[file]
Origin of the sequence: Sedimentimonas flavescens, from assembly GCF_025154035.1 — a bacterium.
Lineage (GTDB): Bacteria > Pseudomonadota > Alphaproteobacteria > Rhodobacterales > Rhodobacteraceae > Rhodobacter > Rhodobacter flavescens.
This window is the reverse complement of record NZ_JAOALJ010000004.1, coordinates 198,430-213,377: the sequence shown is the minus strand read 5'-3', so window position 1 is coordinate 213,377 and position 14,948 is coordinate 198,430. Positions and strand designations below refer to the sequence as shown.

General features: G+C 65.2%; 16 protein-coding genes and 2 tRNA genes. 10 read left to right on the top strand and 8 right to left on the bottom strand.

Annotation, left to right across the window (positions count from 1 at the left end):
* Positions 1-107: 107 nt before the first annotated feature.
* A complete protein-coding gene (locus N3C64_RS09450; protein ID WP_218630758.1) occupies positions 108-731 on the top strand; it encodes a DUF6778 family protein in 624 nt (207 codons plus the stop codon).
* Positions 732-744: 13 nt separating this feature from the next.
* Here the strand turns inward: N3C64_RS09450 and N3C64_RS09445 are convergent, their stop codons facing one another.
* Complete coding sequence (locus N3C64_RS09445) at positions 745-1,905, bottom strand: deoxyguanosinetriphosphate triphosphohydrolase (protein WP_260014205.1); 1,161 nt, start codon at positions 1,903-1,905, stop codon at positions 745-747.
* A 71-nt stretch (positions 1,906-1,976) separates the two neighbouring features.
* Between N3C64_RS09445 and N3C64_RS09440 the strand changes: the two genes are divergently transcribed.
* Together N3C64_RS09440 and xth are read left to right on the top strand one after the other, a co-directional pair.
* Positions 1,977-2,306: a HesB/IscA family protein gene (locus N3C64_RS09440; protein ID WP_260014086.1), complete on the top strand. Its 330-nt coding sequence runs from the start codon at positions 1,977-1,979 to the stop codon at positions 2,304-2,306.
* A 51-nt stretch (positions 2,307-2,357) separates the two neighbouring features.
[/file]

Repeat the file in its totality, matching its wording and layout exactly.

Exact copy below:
Origin of the sequence: Sedimentimonas flavescens, from assembly GCF_025154035.1 — a bacterium.
Lineage (GTDB): Bacteria > Pseudomonadota > Alphaproteobacteria > Rhodobacterales > Rhodobacteraceae > Rhodobacter > Rhodobacter flavescens.
This window is the reverse complement of record NZ_JAOALJ010000004.1, coordinates 198,430-213,377: the sequence shown is the minus strand read 5'-3', so window position 1 is coordinate 213,377 and position 14,948 is coordinate 198,430. Positions and strand designations below refer to the sequence as shown.

General features: G+C 65.2%; 16 protein-coding genes and 2 tRNA genes. 10 read left to right on the top strand and 8 right to left on the bottom strand.

Annotation, left to right across the window (positions count from 1 at the left end):
* Positions 1-107: 107 nt before the first annotated feature.
* A complete protein-coding gene (locus N3C64_RS09450; protein ID WP_218630758.1) occupies positions 108-731 on the top strand; it encodes a DUF6778 family protein in 624 nt (207 codons plus the stop codon).
* Positions 732-744: 13 nt separating this feature from the next.
* Here the strand turns inward: N3C64_RS09450 and N3C64_RS09445 are convergent, their stop codons facing one another.
* Complete coding sequence (locus N3C64_RS09445) at positions 745-1,905, bottom strand: deoxyguanosinetriphosphate triphosphohydrolase (protein WP_260014205.1); 1,161 nt, start codon at positions 1,903-1,905, stop codon at positions 745-747.
* A 71-nt stretch (positions 1,906-1,976) separates the two neighbouring features.
* Between N3C64_RS09445 and N3C64_RS09440 the strand changes: the two genes are divergently transcribed.
* Together N3C64_RS09440 and xth are read left to right on the top strand one after the other, a co-directional pair.
* Positions 1,977-2,306: a HesB/IscA family protein gene (locus N3C64_RS09440; protein ID WP_260014086.1), complete on the top strand. Its 330-nt coding sequence runs from the start codon at positions 1,977-1,979 to the stop codon at positions 2,304-2,306.
* A 51-nt stretch (positions 2,307-2,357) separates the two neighbouring features.